Doesn’t it seem so very green everywhere you look in late May?  Is it the well-charged soil in early spring, full of moisture from the winter snows that is responsible?  Perhaps it’s the cooler weather of March and April that delayed leafing out and now trees and shrubs are bursting out with more exuberance than usual.
Whatever the reason, green is supreme in our valley this spring.  This makes the startling colours of the members of the broom family even more outstanding.  Gardeners like to group together Cytisus scoparius, Genista lydia and Genista pilosa under the moniker “broom” just as there are about six or eight plants called “japonica.”

Regardless of which plant genus it is, broom does extremely well in our soils, loves the sun and thrives in hot summers.  Both the Cytisus and Genista tolerate sandy, dry soils, as they are native to Central Europe.  Cytisus scoparius, the Scotch broom, is the most common species found in the nursery trade.  It will also grow well in clay soils.  It’s so well adapted to poor growing conditions that I find gardeners who are working hard to keep them well-watered and fertilized often kill the plants!

Cytisus scoparius grows somewhat upright to about four to six feet tall, with finely textured foliage that remains green year-round.  It’s cold hardy to Zone 5, fine for most of the valley but perhaps at the edge of its hardiness range as you get higher and away from the moderating influence of the lake.  The flowers look like smaller versions of the sweet pea and cover almost the entire plant in May when in bloom.
In Europe, where the plant is extremely popular, there is a long list of cultivars available.  This is not the case in North America, where the choices are limited to about ten cultivars, including those of  Cytisus x praecox, a hybrid between two other species known commonly as the Warminster Broom.  Perhaps we will see more of these beautiful colours coming from Europe in the future as it seems there are as many colours in broom as there are in petunias over there.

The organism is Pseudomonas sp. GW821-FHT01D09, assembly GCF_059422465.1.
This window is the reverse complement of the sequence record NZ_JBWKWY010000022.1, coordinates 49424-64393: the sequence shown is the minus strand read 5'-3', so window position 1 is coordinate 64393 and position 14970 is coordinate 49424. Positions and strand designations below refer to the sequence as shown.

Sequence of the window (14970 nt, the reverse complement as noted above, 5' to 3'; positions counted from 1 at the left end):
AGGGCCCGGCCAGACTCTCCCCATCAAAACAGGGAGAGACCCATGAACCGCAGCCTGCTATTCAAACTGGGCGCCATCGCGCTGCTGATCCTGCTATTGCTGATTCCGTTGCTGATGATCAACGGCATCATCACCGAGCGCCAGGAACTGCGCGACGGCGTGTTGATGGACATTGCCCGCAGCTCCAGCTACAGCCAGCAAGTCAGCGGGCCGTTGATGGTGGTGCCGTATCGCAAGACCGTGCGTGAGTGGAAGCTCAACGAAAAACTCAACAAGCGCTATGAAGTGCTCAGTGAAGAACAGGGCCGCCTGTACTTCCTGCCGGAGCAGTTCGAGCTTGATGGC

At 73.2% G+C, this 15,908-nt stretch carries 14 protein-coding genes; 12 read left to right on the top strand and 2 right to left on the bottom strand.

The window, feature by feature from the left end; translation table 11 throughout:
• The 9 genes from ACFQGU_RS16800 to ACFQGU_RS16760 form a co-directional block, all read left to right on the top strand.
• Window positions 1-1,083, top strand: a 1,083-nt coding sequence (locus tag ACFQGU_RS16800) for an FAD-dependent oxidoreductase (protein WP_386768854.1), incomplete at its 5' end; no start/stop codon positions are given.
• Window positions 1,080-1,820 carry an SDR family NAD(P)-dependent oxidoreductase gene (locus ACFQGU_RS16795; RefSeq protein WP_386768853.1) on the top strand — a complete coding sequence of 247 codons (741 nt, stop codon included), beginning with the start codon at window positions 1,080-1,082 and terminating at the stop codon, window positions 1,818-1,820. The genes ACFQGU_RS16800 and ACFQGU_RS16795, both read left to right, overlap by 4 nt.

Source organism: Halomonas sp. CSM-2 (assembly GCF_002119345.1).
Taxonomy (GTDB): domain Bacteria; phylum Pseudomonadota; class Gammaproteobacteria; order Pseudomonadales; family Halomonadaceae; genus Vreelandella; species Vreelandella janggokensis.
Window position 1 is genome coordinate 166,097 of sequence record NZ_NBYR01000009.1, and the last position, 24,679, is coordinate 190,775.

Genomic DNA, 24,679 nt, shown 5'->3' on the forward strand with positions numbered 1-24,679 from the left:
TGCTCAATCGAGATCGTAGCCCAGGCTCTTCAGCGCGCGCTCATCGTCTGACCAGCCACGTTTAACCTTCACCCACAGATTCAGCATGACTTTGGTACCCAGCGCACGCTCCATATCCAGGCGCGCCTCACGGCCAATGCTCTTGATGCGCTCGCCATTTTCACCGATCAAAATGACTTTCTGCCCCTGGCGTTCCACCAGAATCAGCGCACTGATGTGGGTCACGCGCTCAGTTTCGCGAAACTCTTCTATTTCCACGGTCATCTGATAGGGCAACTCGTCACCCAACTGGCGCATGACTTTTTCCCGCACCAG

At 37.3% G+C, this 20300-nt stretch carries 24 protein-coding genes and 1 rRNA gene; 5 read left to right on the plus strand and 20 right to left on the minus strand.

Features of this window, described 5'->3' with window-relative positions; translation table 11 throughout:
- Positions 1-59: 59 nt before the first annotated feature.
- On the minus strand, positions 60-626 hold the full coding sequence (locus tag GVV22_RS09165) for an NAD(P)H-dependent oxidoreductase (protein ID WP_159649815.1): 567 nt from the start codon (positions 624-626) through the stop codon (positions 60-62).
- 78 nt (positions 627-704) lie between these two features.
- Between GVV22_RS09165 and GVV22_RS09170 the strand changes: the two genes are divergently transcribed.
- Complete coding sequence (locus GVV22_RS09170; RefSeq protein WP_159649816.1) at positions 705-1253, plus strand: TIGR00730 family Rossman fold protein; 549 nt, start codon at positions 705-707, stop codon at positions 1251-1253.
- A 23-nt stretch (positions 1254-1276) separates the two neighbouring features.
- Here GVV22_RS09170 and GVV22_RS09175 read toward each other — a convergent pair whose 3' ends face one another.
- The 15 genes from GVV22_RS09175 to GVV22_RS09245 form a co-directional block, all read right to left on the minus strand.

Genista lydia is covered in deep yellow blooms right now, forming a mound of arching stems about two feet high in the landscape.  They look great massed together in groups.  Like the cytisus it thrives in poor soils and in full sun and has fine textured branches and stems that remain effective over the winter.
If you’re looking for a plant that stays very low to the ground look for Genista pilosa.  The flowers are similar to those of Genista lydia, and the plant grows about a foot high and three feet wide.  The cultivar ‘Vancouver Gold’ was introduced by the UBC Botanical Garden back in the 1980’s.

For a splash of colour in a landscape border or on a cultivated hillside broom, whether it’s Cytisus or Genista, is an excellent choice, particularly given it’s adaptability to our growing conditions.  A closely related plant is gorse, or Ulex europaeus.  You’ve likely seen lots of that if you’ve ever golfed in the United Kingdom, especially in Scotland, and failed to keep your ball within the confines of the fairways.

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